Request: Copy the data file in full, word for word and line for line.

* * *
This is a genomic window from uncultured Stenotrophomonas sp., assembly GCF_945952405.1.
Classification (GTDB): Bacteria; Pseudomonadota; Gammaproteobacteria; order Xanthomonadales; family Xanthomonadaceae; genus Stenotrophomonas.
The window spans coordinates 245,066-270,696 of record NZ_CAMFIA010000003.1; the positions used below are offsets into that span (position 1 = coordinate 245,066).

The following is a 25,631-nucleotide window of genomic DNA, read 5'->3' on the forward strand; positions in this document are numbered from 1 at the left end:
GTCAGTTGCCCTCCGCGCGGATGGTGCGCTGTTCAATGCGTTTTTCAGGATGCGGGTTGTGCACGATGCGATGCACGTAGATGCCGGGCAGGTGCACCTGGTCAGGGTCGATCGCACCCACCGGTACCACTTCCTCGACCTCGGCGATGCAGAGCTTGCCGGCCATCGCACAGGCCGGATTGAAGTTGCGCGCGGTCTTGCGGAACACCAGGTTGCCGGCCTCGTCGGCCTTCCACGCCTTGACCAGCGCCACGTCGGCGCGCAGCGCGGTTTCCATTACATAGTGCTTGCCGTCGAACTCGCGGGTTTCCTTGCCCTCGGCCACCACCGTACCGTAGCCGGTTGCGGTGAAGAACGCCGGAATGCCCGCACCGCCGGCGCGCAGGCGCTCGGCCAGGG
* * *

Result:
This is a genomic window from uncultured Stenotrophomonas sp., assembly GCF_945952405.1.
Classification (GTDB): Bacteria; Pseudomonadota; Gammaproteobacteria; order Xanthomonadales; family Xanthomonadaceae; genus Stenotrophomonas.
The window spans coordinates 245,066-270,696 of record NZ_CAMFIA010000003.1; the positions used below are offsets into that span (position 1 = coordinate 245,066).

The following is a 25,631-nucleotide window of genomic DNA, read 5'->3' on the forward strand; positions in this document are numbered from 1 at the left end:
GTCAGTTGCCCTCCGCGCGGATGGTGCGCTGTTCAATGCGTTTTTCAGGATGCGGGTTGTGCACGATGCGATGCACGTAGATGCCGGGCAGGTGCACCTGGTCAGGGTCGATCGCACCCACCGGTACCACTTCCTCGACCTCGGCGATGCAGAGCTTGCCGGCCATCGCACAGGCCGGATTGAAGTTGCGCGCGGTCTTGCGGAACACCAGGTTGCCGGCCTCGTCGGCCTTCCACGCCTTGACCAGCGCCACGTCGGCGCGCAGCGCGGTTTCCATTACATAGTGCTTGCCGTCGAACTCGCGGGTTTCCTTGCCCTCGGCCACCACCGTACCGTAGCCGGTTGCGGTGAAGAACGCCGGAATGCCCGCACCGCCGGCGCGCAGGCGCTCGGCCAGGG